Great Plains Studies, Center for


Date of this Version

Fall 1983


Great Plains Quarterly Vol. 3, No. 4, Fall 1983, pp. 219-33.


Copyright 1983 by the Center for Great Plains Studies, University of Nebraska-Lincoln


Immigration historians in Canada and the United States are becoming aware of the need to look at immigration history within the larger context of North American history. Canadian immigration patterns have been affected, indirectly, almost as much by American immigration policy as by Canadian policy. Within many ethnic groups in North America, there has been a significant exchange of people and cultural patterns between Canada and the United States. Marcus Lee Hansen and John Brebner first looked at the interchange of people between Canada and the United States in their pioneering work, The Mingling of the Canadian and American Peoples, but this study has not been followed up in any concerted way, despite the many gaps they left.

Hansen and Brebner discuss the movement of more than half a million Americans (mainly from the American Midwest) to the Canadian prairies at the turn of the twentieth century. One important feature of this movement that they do not highlight is the extent to which it included European immigrants and their children who had settled earlier in the United States but decided to move on as new opportunities opened up in Canada. The Hrst sizable settlements of Hungarians, Slovaks, Lithuanians, Czechs, Danes, Finns, Norwegians, Swedes, Icelanders, Dutch, Welsh, and Hutterites on the Canadian prairies did not come directly from Europe but from communities in the United States where members of their ethnic groups were located.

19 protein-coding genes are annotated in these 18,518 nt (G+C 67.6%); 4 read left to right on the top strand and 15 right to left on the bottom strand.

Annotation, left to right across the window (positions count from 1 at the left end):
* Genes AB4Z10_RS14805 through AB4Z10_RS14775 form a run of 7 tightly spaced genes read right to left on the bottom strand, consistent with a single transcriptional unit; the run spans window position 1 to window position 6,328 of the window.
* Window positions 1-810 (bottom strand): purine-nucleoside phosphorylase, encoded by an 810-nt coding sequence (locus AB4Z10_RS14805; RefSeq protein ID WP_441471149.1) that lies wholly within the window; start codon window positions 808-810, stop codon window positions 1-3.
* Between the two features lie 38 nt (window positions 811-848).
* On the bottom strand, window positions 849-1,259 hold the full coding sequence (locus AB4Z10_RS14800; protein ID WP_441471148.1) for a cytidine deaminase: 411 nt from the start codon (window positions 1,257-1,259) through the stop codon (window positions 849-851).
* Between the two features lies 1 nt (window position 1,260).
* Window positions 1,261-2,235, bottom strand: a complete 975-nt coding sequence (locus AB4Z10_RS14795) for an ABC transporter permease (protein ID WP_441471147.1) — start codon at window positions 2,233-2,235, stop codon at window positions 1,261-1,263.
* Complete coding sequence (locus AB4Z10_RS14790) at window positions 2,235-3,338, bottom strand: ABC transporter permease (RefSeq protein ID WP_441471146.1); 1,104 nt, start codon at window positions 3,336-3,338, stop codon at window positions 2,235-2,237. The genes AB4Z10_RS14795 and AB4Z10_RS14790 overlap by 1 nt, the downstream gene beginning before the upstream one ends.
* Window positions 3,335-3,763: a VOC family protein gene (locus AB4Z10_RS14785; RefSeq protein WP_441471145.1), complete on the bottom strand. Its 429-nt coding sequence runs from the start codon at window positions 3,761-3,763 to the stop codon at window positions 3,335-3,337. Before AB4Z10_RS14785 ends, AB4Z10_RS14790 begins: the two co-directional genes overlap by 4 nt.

Given the large number of ethnic groups involved and the primitive state of research on many of them, it is not yet possible to synthesize the history of these migrating people. One would like to know what motivated each of them to leave the United States, what their perceptions of Canada were, how they reconciled loyalties to three different countries (their homeland, Canada, and the United States), and the extent to which they maintained contact with their fellow countrymen in the United States once they arrived in Canada. To what extent did their previous residence in the United States precondition them for a successful adaptation in Canada? How many of these twice-transplanted people became disillusioned with pioneering conditions on the Canadian prairies and returned to settlements of their countrymen in the United States?